Special Education

You have a right to access meaningful education

Special
Education

You have a right to access meaningful education

Who has the right to special education?

Behavioural

Characterized by specific behaviour problems over a certain period of time that by nature, adversely affect education performance.

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Communication

This exceptionality has several subcategories including autism, hard of hearing, speech impairment, developmental language delays or language impairment, or learning disability.

Intellectual

This exceptionality has three subcategories including giftedness and moderate to severe intellectual developmental disorders.

Physical

Limitations that affect a person’s physical functioning, mobility, dexterity, or stamina.

Placement

Students can be identified as exceptional by making a request for an Identification, Placement, and Review Committee (IPRC) meeting to be held.

The IRPC determines the strengths, needs, types of exceptionalities, and classroom placement for the student. The IPRC can also make recommendations for programs and services for the student. The IPRC can place an exceptional student in:

  • A regular class with speical education service
  • A regular class but taken out for part of the day for special services or special education
  • A special education class with part of the day in regular class
  • A special education class for the whole day, or,
  • A special education school

Kids of Help

The school must provide “appropriate” programs and services. “Appropriate” does not mean that they have to be the best programs or services available, but they must be good enough to meet the student’s needs. Parents should speak with the principal and/or the special education teacher if the program is not working.

Individual education plan

An Individual Education Plan (IEP) is created following an IPRC. An IEP may also be prepared for students who require accommodations, program modifications and/or alternative programs, but have not been identified by an IPRC.

The IEP must contain specific learning expectations and the school’s outline of educational services to address them.

The IEP must also explain how the student’s progress will be reviewed. Parents, as well as students over 16 must be consulted about the IEP and be given a copy of the IEP within 30 days of a student’s placement in a special education program.

Can Exceptional students be suspended?

If a student’s actions are the result of their disability, then the school has a legal obligation to accommodate the disability before considering disciplinary action.

If the school has accommodated the student’s disability to the point of it causing an undue hardship to the school board, then the student can be disciplined for misconduct. This should happen only when other ways of maintaining order do not work.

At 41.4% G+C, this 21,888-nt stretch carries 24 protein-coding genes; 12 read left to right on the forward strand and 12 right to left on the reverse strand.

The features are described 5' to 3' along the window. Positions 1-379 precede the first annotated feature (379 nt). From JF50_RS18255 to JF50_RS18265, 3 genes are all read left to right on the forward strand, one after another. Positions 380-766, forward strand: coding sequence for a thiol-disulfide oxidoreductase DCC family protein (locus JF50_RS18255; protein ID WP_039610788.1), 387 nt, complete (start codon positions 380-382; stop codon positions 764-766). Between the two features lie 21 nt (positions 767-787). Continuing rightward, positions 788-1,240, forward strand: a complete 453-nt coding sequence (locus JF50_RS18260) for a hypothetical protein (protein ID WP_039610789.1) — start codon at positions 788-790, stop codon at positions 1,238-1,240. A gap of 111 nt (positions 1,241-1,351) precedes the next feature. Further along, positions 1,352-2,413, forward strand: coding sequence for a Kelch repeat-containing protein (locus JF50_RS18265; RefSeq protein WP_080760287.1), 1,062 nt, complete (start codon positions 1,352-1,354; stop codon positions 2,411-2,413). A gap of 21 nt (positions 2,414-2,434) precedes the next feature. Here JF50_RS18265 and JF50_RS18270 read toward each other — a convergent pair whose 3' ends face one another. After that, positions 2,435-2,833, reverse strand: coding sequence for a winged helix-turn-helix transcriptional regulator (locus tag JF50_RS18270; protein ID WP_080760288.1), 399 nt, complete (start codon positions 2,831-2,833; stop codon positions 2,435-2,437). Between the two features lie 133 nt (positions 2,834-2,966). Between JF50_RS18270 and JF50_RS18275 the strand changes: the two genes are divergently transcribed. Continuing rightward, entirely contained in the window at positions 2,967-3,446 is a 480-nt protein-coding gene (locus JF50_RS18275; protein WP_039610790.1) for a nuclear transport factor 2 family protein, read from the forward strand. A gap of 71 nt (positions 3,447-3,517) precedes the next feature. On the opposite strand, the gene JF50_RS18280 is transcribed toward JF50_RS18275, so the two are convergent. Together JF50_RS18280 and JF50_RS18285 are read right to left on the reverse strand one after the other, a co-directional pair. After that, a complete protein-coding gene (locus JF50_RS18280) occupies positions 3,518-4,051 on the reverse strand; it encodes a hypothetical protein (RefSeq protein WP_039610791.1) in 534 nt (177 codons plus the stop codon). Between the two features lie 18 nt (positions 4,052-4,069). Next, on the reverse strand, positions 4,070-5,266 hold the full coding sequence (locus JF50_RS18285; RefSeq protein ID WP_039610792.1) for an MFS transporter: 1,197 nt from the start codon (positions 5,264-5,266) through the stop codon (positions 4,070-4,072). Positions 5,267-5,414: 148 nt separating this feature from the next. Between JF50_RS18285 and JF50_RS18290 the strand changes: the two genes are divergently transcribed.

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Fast Facts

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All students have a right to meaningful education
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If the student's disability has not been accommodated, parents can appeal
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If a student's actions are the result of their disability, then the school has a legal obligation to accommodate the disabled before considering disciplinary action
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The school must provide "appropriate" programs and services. "Appropriate" means the programs and services meet the needs of the students

Resources and Contacts

School Advocacy Hamilton
www.schooladvocacy.ca

People for Education’s Parent Support Line
www.htro.ca
(416) 326-1312 or 1 (800) 598-0322

Human Rights Tribunal of Ontario
www.htro.ca
(416) 326-1312 or 1 (800) 598-0322

HWDSB Special Education
www.hwdsb.ca/support/specialeducation

Pro Bono Law Ontario
ontarioprobonoontario.org/education_law
1 (855) 255-7256

Justice for Children and Youth
jfcy.org

Empowerment Squared
empowermentsquared.org/help
(905) 393-5370

Black Legal Action Centre
blacklegalactioncentre.ca
1 (877) 736-9406

ADVOCACY

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Be informed

Read more about your child’s learning and attention issues, watch or attend workshops. It can help you become familiar with your child’s specific challenges.

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Keep and organize paperwork

Make sure to keep copies of all report cards, progress reports, multidisciplinary evaluations, IEP’s, medical records, helpful homework samples, and other documents.

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Ask questions

It’s important to make sure you fully understand your child’s program and accommodations before you give your consent to services.

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Know you are part of a team

Parents should not feel pressured by school staff to make a decision.

The Hamilton Education Law Program was funded by the Law Foundation of Ontario. This webpage gives general information about education in the Ontario public school system. Please speak to a lawyer or legal worker about specific questions. All information presented here is current as of October 2020.